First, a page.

You're right it's not designed to be a scientific processor - but then high precision scientific processing is a tiny market these days - way more people want to pay for fast gaming platforms than want to do fluid dynamics or what have you

  • A proposal for Apple (Score:4, Interesting)

    by Anonymous Coward on Wednesday February 09, 2005 @04:08AM (#11616221)
    A proposal for Apple

    I don't have an account, but this is an honest idea.

    Why doesn't Apple include a Playstation 2 support card into their Macintosh line?

    Problem: The OSX platform has almost no games. I own several macs, I love my macs, and I sincerely enjoy OSX. But it has no games, and that will never get better, especially as simpler games migrate to the web and the complex ones bail for the console market. The PC gaming market has essentially peaked.

    Solution: Embed (or include as a BTO option) a PS2 chipset to a Macintosh. Run the generated display straight through to the graphical overlay plane. Done.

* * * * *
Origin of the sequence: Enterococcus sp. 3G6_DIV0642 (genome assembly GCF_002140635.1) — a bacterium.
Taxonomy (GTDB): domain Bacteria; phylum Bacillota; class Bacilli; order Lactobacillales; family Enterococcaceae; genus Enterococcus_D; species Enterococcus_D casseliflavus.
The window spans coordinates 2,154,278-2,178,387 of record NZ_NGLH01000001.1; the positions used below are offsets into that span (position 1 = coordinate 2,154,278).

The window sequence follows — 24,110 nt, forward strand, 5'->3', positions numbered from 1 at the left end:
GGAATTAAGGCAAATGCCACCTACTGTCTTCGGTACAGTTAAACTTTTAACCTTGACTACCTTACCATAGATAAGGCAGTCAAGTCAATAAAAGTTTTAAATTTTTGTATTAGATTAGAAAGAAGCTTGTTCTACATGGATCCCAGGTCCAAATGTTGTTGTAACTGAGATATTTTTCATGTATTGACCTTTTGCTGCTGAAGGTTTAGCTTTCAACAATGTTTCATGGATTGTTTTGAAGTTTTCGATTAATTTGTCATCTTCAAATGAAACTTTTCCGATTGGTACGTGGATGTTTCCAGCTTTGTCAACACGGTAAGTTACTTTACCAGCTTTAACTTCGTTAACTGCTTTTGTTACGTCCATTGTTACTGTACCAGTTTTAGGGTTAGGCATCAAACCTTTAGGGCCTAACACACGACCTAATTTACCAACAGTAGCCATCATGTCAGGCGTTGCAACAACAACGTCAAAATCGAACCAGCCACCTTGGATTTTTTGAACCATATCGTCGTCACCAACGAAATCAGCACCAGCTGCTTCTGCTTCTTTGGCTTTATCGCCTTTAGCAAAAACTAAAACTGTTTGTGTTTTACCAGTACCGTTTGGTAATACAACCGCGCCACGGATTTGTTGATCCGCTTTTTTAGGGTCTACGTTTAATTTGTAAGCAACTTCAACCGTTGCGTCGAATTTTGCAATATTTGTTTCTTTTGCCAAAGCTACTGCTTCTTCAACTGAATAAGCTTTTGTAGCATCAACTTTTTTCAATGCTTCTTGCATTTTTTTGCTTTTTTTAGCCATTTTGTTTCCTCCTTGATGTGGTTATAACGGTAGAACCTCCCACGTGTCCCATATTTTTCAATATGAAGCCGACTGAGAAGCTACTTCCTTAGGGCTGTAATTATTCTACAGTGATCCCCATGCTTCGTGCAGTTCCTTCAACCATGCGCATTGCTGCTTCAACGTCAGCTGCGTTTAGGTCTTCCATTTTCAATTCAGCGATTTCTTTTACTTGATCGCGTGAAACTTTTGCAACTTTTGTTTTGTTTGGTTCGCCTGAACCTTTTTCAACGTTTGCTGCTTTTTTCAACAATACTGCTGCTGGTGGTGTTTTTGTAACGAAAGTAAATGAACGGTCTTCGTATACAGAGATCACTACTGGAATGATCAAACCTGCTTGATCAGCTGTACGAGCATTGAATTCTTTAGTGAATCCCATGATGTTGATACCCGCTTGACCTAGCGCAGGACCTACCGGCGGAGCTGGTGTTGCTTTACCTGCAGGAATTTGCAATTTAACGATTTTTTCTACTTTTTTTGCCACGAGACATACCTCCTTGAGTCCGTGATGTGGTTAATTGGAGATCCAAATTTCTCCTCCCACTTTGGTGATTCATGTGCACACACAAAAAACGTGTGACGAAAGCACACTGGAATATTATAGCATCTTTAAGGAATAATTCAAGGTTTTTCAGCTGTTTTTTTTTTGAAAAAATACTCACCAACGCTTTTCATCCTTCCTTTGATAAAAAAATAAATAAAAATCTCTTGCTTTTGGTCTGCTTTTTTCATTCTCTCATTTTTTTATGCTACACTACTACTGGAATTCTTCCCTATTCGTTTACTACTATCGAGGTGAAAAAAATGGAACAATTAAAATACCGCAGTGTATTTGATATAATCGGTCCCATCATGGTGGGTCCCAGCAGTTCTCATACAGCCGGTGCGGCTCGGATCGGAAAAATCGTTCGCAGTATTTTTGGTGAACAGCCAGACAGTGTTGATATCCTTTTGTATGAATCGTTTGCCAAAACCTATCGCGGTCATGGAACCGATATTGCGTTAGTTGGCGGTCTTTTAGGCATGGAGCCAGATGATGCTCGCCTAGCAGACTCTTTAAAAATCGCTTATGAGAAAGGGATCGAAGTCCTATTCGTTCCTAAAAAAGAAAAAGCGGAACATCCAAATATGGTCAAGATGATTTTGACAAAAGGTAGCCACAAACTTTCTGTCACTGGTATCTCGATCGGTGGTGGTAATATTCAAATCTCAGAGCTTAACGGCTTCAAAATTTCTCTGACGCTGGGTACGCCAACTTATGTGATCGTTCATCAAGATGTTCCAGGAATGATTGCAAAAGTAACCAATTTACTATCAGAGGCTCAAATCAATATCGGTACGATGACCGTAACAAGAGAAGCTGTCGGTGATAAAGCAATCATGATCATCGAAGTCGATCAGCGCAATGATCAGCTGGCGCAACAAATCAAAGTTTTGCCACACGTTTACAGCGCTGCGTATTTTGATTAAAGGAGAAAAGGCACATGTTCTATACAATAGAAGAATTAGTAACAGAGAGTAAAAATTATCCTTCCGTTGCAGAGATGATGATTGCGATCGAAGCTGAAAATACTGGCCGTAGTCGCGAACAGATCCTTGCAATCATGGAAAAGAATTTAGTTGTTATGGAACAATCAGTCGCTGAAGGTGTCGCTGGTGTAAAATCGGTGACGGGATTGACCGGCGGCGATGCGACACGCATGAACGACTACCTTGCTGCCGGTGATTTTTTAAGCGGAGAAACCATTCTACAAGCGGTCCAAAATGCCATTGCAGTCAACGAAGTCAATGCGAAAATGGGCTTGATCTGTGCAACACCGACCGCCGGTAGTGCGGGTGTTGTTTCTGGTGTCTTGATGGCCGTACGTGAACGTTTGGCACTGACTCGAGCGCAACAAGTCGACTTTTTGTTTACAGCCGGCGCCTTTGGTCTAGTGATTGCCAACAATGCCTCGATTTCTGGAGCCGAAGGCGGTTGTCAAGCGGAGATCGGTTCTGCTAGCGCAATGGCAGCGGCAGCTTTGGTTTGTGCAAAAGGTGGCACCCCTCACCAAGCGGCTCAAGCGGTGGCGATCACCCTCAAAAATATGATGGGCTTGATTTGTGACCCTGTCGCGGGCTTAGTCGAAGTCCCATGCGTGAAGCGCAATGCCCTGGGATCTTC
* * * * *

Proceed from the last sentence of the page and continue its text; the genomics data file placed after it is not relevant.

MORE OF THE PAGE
Everything works. The controllers are trivially converted to use USB. The DVD drive is already there. The display is already there. The USB and Firewire is already there. The harddrive is already there. The "memory cards" are already there.

    Reason: The Macintosh game library explodes instantly to encompass something like 3,000 PS1 and PS2 games. With no need for emulation, the games are guaranteed to work out of the box and provide the Apple ease of use everyone loves. Sony increases their marketshare, Apple gets a viable expanding game library, and users get a vastly better gaming experience on OSX for maybe $40 of parts and engineering.

    Why won't this work?
  • by rufusdufus ( 450462 ) on Wednesday February 09, 2005 @04:19AM (#11616253)